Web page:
Qualcomm Establishes Subsidiary as Standalone Bluetooth Beacon Company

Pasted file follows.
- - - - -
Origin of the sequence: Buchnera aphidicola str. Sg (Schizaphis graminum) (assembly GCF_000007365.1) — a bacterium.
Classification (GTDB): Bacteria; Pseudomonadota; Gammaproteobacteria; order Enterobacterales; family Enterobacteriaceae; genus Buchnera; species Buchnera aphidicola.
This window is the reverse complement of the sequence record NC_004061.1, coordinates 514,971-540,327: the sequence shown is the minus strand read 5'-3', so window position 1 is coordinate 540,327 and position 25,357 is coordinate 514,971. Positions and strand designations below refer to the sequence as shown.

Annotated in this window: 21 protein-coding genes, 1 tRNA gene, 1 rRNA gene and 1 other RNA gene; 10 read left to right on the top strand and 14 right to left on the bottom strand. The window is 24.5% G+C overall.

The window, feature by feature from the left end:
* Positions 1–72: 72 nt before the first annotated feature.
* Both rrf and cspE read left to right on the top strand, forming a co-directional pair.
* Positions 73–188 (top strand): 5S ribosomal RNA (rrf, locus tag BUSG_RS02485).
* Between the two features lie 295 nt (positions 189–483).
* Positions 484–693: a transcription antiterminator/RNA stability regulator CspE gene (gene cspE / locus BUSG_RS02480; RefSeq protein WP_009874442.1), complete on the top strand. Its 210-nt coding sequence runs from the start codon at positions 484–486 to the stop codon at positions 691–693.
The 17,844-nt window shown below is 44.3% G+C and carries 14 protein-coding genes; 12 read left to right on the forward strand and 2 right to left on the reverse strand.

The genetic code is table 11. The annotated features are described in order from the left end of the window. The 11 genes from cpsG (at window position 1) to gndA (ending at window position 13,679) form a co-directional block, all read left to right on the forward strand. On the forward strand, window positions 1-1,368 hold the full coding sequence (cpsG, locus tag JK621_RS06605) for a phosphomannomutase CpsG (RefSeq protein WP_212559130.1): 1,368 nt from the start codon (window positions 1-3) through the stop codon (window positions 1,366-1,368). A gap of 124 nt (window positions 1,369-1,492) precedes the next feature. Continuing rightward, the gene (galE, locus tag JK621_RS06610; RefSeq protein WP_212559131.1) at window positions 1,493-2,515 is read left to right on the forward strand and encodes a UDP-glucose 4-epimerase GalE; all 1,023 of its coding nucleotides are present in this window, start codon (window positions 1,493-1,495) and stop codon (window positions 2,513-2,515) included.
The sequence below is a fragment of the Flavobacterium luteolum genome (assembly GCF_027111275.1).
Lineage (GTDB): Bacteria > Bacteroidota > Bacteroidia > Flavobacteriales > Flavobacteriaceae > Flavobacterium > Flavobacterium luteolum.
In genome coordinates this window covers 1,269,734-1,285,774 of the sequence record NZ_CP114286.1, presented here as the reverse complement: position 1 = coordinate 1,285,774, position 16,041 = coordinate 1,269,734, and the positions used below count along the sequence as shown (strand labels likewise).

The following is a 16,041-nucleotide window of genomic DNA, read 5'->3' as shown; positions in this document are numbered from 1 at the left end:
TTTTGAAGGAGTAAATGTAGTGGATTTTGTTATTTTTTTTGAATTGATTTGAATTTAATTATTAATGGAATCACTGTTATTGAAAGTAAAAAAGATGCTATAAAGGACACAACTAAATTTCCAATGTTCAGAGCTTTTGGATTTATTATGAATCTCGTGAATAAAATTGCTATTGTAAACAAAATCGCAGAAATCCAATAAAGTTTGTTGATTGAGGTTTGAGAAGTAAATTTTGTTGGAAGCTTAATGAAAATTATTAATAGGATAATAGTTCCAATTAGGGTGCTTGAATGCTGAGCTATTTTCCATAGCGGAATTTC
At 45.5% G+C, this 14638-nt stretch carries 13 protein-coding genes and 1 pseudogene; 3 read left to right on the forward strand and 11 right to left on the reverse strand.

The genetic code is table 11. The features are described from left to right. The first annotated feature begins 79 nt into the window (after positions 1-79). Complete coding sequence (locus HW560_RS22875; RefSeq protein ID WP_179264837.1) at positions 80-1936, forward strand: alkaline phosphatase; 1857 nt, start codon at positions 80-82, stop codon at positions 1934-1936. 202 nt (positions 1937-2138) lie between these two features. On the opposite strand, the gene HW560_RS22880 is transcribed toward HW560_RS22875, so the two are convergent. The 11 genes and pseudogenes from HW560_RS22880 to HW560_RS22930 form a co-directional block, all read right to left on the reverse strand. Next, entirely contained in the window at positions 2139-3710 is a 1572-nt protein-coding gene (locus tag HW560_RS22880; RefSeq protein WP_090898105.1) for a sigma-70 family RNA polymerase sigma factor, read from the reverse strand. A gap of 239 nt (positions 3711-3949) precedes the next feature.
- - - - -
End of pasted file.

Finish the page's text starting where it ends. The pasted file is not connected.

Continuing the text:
Qualcomm has announced that its Qualcomm Technologies Inc. (QTI) subsidiary has spun off one of its divisions as a standalone company, known as Gimbal Inc., to market its Gimbal technology platform that includes Gimbal Bluetooth beacons—battery-powered tags that transmit a unique ID number via the Bluetooth Low Energy (BLE) protocol. QTI has signed a definitive agreement with a group of third-party investors to establish Qualcomm Retail Solutions (QRS), an existing subsidiary of QTI, as an independent, standalone company. Once the transaction closes, the third-party investors will collectively assume a controlling interest in the business, Qualcomm reports. QTI will remain a substantial investor, and all aspects of QRS, including the Gimbal technology platform, will be part of this transaction, with the QRS entity renamed Gimbal Inc. According to a Qualcomm spokesperson, the move to transition QRS into a standalone business is intended to provide Gimbal with greater latitude in serving its partners and customers, with the speed and agility required to capitalize on its leading industry position. While the spokesperson declines to comment on any future product development plans by Gimbal Inc., she says Qualcomm "remains committed to our vision of the Digital Sixth Sense and believes Gimbal Inc. is a business at the forefront of driving this vision. As such, Qualcomm Technologies remains very interested in the future success of Gimbal Inc., and is retaining an ongoing equity interest." The third-party investors are funding the business via a new investment round that includes additional funding from QTI. The investor group comprises a mix of venture-capital, strategic and individual investors, including the i-Hatch LBS Fund, which includes such strategic corporate investors as Zebra Technologies Corp. and AEG. The transaction is expected to close in May 2014. Rocco Fabiano, QRS' current president, will serve as Gimbal Inc.'s CEO. The Gimbal beacons are designed to complement GPS technology, Qualcomm explains, by allowing devices and applications to derive their proximity to beacons at a micro-level. A user's mobile application can be enabled to search for the beacon's transmission, and once it comes within physical proximity to the beacon and detects it, the app can notify the customer of location-relevant content, promotions and offers. The Gimbal beacons are built and configured to Apple's iBeacon specification. Qualcomm's Gimbal platform is context-aware and offers geofencing, proximity, interest sensing, consumer privacy controls, a communication platform and more. For example, Gimbal Interest Sensing provides applications with inferred end-user interests, based on mobile phone usage. The solution includes Gimbal proximity beacons and a software development kit (SDK) for the iOS and Android platforms, as well as Gimbal Manager, a Web-based tool for managing geofences, privacy, profile rules, content, distribution, data and analytics.